Beware of Republicans bearing populist speeches. Republican populism is an oxymoron, a con-job, a Fox friendly flimflam for those in lemming lockstep to bolt blindly over the cliff at the bidding of some of America's wealthiest.
Republican legislators beat the drum of tax cuts for "all Americans."
That soundbite-savvy bit of double-talk is supposed to fool the voting public into believing that tax cuts for millionaires and billionaires are a good thing. Apparently we are not biting. A recent CBS News poll showed that only 26% of Americans polled believe that the rich should recieve a tax break.
The Republicans are your friend, Joe Average, except, of course, if you are unemployed. To get the tax cuts for the rich, Republicans blocked the extension of Unemployment benefits and both of the House bills looking to cap Bush-era tax cuts to people making less than $250,000, or even, amazingly, $1M.
In an economy where cash-fat corporations are sitting on their piggy banks, and the jobless rate is still 9.6%, the GOP held hostage money that working class and middle class people need to get through some very tough times, and rewarded the very wealthiest Americans with a 3% rebate on their Clinton-era taxes. President Obama, lacking enough Democrats with a backbone in the senate to defy the Republican spin machine, will be unable to do much more than extend the status quo and try to fight another day.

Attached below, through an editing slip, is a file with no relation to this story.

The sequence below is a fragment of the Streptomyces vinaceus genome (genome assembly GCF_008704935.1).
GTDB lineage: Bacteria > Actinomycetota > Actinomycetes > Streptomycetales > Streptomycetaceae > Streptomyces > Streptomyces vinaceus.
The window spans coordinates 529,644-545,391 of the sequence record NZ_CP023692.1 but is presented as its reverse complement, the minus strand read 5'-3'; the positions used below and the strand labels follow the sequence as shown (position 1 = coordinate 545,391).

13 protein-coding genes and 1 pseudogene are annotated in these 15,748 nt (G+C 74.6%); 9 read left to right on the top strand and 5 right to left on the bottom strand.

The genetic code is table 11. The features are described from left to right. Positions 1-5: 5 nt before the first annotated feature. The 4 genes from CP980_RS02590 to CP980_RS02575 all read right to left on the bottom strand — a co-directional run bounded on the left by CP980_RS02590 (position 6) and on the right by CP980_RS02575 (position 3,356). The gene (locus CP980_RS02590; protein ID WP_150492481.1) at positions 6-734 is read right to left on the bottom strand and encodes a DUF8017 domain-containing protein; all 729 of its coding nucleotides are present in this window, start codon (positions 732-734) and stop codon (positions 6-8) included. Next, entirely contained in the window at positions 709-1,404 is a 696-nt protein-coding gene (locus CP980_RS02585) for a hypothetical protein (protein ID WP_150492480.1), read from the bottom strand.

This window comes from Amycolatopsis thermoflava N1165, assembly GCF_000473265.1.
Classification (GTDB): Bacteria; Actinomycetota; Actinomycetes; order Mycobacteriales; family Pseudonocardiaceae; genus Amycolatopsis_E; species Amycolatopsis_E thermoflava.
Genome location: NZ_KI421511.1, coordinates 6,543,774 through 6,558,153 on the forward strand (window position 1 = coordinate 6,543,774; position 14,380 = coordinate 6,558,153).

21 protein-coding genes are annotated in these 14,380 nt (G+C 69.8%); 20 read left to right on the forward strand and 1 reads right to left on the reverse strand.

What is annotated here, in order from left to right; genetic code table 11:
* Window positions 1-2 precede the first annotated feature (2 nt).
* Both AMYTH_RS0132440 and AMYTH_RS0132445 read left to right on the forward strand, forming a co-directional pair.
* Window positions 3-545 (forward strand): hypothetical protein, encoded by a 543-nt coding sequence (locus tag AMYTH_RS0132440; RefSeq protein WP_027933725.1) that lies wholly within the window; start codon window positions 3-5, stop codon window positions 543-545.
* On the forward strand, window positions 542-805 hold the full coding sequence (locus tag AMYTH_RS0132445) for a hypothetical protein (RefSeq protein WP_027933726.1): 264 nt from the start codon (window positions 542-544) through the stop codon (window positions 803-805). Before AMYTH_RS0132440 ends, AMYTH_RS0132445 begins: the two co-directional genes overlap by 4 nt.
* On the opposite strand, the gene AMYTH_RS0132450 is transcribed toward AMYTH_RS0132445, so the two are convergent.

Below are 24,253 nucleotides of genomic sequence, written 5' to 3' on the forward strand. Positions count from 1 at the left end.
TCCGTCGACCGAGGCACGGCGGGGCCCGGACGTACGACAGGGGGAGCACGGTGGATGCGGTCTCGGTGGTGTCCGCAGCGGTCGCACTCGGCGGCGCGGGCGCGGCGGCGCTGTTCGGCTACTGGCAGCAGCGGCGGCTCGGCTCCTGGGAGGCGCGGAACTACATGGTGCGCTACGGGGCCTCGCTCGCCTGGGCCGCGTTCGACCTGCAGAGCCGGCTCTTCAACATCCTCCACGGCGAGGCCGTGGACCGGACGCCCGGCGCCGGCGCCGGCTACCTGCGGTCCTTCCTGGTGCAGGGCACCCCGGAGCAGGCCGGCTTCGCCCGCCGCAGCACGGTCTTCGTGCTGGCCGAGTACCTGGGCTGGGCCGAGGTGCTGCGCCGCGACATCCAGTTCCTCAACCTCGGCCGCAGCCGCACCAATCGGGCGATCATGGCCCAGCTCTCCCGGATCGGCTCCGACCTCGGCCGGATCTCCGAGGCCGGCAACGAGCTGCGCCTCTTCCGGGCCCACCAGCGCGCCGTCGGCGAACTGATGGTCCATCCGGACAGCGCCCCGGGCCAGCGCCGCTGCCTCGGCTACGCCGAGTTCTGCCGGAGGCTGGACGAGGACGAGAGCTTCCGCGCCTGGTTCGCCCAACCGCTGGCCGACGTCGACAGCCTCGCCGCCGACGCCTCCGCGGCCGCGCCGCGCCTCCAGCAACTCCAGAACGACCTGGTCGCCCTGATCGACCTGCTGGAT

Republicans love crafting speeches full of sound and thunder, but usually saying nothing.
Take Minority leader Tom Coburn (R)(OK). Speaking during a meeting of the Deficit-Reduction Commission on Capitol Hill in Washington, Wednesday, Dec. 1, 2010, his finger-wagging exercise was liberally laced with facts that aren't facts.
"If you look, no Republic has survived for as long as we have," Coburn says with great gravitas. "And they have all failed for the same reason: They lost control of their fiscal policies long before they were ever conquered."
I looked. Of course, his statement is ridiculously inaccurate. The Roman Republic overthrew the Roman Empire in 509 BCE and finally fell in 305 ACE, a period of roughly 815 years. It wasn't conquered, so much as co-opted by the rise of Christianity and the constantly changing social and political relationships that were evolving into the feudal system. Oops.
"There's more in this plan that I dislike than I like, but the urgency requires me to put aside other than my Constitutional obligation to try to get the Federal government reined in to the realm and size and intent that it was originated upon," he told reporters at his press conference.
By that strict interpretation, the only states in the Union that would have any form of government, or any right to participate in government, would be the original thirteen, and Mr. Coburn would probably have been driven back to the East Coast by the indigenous population in Oklahoma.
Coburn also used the standard Horatio Alger, pull-yourself-up-by-your-bootstraps logic to justify Republican dogma that Medicare and welfare are always evil, because everyone should be able to do what nice wealthy white able people do. Of course, corporate welfare and hand-outs to the richest Americans are okay. They deserve it, after all, because they're rich, and they have the power and influence to focus the attention of people like Dr. Coburn.